My SDF story with Juliet Flynn
Where do you work and what is your role?
I work at Canterbury Christ Church University as an Organisational and People Development Advisor. Like many of us that title belies a multitude of activity from training to coaching to facilitating to supporting to writing and more.
When and Why did you want to join the SDF?
I joined Christ Church at the end of 2015 from the NHS which had a really strong OD network and so I was keen to find something similar in HE. SDF had a different focus but seemed more aligned to my new role so I was keen to explore and get involved in events and networks. I knew this would help me learn more about the sector, but also would connect me to lots of fascinating people who were both like-minded and different-minded.
What’s the best thing about the SDF?
It really is that sense of connection to others in the sector across the country. It helps me sense make, benefit from others experiences, learn……
What are you working on at the moment?
I’ve got a couple of great projects on the go. One is to reflect on our development support for new managers and create a suite of options for them by mixing resources, workshops and digital content. The other project is around staff wellbeing, a real passion of mine.
What does a typical day look like?
Tell us about an event that altered the course of your life/and career
Wow that’s deep. I think a work event that has had a really wide ranging impact on my whole life was an accreditation programme for the Insights Discovery personal development tool [www.insights.com ]. In some ways the tool is just like many others out there such as MBTI and SDI, but the use of colours and uncomplicated practical application enabled me to develop over the course of that few days a startling insight (pun intended) into myself that it has enabled enormous growth since. It was probably a timing thing too – I was in the throes of a separation and house move, my sister had recently survived cancer, my kids were young and all-consuming. All of these had triggered plenty of self-reflection and the tool gave me a fascinating framework to sense-make with. It has helped with recognising who I am, why I respond in the ways I do, why I get the responses and reactions I do, how I can be more effective in my communications, how I can stretch and grow. I still love working with the tool today and have integrated it into many of our team and personal development activities as I want others to benefit in the same way I did.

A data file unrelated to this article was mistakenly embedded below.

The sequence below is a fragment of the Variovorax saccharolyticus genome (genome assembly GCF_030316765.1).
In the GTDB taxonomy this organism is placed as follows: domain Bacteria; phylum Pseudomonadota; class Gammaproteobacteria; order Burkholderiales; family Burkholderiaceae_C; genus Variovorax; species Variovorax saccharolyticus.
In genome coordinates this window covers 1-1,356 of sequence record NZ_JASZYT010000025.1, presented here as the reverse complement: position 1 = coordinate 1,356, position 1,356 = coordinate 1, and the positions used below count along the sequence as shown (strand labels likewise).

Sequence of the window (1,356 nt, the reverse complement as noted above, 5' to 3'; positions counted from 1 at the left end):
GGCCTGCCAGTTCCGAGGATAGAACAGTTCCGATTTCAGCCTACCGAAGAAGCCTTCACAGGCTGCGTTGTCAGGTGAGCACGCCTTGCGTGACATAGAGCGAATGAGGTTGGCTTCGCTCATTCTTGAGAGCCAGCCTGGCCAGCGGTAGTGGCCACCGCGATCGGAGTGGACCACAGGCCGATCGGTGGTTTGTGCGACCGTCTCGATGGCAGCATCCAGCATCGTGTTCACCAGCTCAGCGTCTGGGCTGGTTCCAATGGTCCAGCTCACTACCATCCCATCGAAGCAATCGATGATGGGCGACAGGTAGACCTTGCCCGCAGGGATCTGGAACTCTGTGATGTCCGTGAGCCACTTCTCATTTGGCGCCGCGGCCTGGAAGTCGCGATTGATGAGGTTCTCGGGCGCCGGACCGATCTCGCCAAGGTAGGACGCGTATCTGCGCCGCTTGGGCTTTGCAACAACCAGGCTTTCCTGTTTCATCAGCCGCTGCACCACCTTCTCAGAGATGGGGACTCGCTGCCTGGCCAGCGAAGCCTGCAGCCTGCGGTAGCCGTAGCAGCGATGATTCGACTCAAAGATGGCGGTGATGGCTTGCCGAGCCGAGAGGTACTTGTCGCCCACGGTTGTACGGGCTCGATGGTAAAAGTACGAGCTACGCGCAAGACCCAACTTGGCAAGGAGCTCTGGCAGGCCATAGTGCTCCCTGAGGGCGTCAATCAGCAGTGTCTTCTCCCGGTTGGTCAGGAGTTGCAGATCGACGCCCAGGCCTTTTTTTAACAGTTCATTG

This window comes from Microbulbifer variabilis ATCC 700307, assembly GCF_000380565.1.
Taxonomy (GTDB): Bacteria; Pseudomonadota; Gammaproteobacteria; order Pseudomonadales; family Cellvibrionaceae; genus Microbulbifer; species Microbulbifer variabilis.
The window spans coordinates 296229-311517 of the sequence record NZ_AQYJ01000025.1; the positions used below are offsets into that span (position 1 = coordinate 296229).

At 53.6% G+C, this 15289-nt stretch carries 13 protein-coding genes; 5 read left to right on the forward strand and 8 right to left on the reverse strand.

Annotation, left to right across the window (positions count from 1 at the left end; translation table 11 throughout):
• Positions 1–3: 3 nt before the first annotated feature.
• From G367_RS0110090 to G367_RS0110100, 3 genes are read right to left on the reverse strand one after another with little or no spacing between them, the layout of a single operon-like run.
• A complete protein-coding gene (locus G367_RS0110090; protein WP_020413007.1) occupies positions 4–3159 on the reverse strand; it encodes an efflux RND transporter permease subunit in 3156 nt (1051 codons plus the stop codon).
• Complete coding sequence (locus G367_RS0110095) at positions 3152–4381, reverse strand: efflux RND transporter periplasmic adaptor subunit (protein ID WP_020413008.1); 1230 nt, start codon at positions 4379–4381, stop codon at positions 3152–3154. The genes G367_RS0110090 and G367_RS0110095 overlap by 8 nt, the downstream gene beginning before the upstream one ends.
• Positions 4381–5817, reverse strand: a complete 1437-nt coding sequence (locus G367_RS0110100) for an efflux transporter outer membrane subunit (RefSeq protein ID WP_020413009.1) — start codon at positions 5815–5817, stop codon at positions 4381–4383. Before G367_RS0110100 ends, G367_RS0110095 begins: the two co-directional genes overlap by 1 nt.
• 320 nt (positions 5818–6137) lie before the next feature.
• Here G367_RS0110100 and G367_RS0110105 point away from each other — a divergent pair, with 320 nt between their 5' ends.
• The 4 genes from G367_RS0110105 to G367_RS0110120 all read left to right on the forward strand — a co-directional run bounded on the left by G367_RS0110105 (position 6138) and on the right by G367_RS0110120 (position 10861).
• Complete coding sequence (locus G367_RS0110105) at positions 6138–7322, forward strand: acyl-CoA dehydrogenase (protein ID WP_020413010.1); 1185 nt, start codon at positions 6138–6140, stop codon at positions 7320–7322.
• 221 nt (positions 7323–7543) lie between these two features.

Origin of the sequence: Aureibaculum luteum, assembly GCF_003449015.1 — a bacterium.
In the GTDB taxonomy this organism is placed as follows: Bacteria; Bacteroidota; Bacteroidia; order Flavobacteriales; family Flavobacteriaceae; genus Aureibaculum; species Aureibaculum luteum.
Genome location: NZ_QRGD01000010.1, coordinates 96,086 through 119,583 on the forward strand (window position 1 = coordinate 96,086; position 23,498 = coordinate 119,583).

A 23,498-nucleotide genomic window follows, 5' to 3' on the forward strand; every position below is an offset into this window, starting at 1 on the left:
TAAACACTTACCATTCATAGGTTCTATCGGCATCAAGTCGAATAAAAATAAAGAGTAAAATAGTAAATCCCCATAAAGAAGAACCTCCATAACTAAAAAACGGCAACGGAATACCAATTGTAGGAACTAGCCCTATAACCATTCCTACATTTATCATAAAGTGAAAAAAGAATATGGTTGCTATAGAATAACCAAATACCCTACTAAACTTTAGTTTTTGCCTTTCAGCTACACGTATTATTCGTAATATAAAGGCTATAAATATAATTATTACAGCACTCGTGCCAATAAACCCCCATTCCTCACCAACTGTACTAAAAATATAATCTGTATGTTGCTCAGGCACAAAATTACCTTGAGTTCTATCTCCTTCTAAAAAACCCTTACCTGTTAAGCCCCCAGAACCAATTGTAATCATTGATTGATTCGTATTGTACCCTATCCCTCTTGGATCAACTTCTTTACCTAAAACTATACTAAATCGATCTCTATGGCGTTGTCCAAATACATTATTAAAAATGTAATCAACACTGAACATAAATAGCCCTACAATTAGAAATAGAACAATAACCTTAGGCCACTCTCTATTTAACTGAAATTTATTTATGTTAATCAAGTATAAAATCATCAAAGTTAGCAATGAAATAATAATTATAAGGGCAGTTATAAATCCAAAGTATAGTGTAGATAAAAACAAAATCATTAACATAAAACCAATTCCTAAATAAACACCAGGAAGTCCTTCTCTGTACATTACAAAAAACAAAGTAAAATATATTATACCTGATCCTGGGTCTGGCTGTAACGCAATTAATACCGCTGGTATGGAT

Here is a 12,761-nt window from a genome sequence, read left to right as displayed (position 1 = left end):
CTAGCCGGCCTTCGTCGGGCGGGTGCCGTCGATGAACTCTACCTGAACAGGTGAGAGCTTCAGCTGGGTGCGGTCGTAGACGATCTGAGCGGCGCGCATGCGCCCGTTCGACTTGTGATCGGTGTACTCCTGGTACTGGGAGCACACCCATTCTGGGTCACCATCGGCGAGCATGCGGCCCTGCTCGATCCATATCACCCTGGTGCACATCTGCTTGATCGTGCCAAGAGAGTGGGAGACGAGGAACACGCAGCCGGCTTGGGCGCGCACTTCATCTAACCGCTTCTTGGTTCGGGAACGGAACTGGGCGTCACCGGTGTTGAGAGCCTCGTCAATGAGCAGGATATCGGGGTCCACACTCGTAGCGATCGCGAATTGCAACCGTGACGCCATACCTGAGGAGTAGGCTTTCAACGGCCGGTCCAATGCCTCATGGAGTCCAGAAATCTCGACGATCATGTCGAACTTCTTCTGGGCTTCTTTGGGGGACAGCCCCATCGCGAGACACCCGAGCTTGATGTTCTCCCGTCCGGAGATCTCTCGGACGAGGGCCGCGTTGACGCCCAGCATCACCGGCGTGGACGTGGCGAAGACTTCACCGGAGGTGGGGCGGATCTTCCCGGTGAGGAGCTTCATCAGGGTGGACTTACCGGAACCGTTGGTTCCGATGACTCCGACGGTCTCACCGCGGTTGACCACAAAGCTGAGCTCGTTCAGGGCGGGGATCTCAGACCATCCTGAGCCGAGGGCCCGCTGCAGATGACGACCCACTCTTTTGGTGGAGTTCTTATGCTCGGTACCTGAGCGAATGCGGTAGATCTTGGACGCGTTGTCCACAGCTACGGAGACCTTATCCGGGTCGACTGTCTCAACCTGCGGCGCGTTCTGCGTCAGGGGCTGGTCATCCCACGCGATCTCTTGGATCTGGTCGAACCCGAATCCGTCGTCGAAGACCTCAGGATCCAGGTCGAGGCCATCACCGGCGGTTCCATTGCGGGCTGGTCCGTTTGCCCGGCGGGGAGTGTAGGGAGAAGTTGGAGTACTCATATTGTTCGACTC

What’s your greatest fear?
I’m claustrophobic, and it comes and goes throughout my life. I guess it’s a control thing really – I’m not scared of the lift journey itself, but what if it stops and I can’t get out…I’m twitching just thinking about it!
What would your super-power be?
Flying, superman-style! I am very far from being a thrill-seeker, but what a rush that must be. I would avoid a lot of wasted time get to and from places, and I could get rid of my cash-draining and polluting car.
What’s the worst job you ever had?
Two jobs spring to mind. One was terrible because it was a temp job after I first graduated and it was mind-numbingly boring, just processing files. The second was not in of itself a terrible job (it was an OD job) but the organisation had real systemic issues, a blame culture, and senior executives behaving very poorly. I realised I could no longer stay and be part of the toxicity without it affecting my mental health.
What thing would improve the quality of your life?
A cleaner J. Housework is my least favourite home activity and feels like such a waste of time.
What’s coming next for you?
Great question. I get interested and excited about different ideas and techniques, and I’m lucky that my job role allows me to play around with them. At the moment I’m curious about learning in a social and collaborative way; we have just set up a couple of Working Out Loud groups here and are also exploring new communities of practice, networks, learning sets and so on. I’d love to hear what other SDF colleagues are up to in this area – please get in touch! Beyond that, really embedding my coaching practice into my work, and the link between wellbeing, engagement and performance fascinates me too.
Email address: Juliet.firstname.lastname@example.org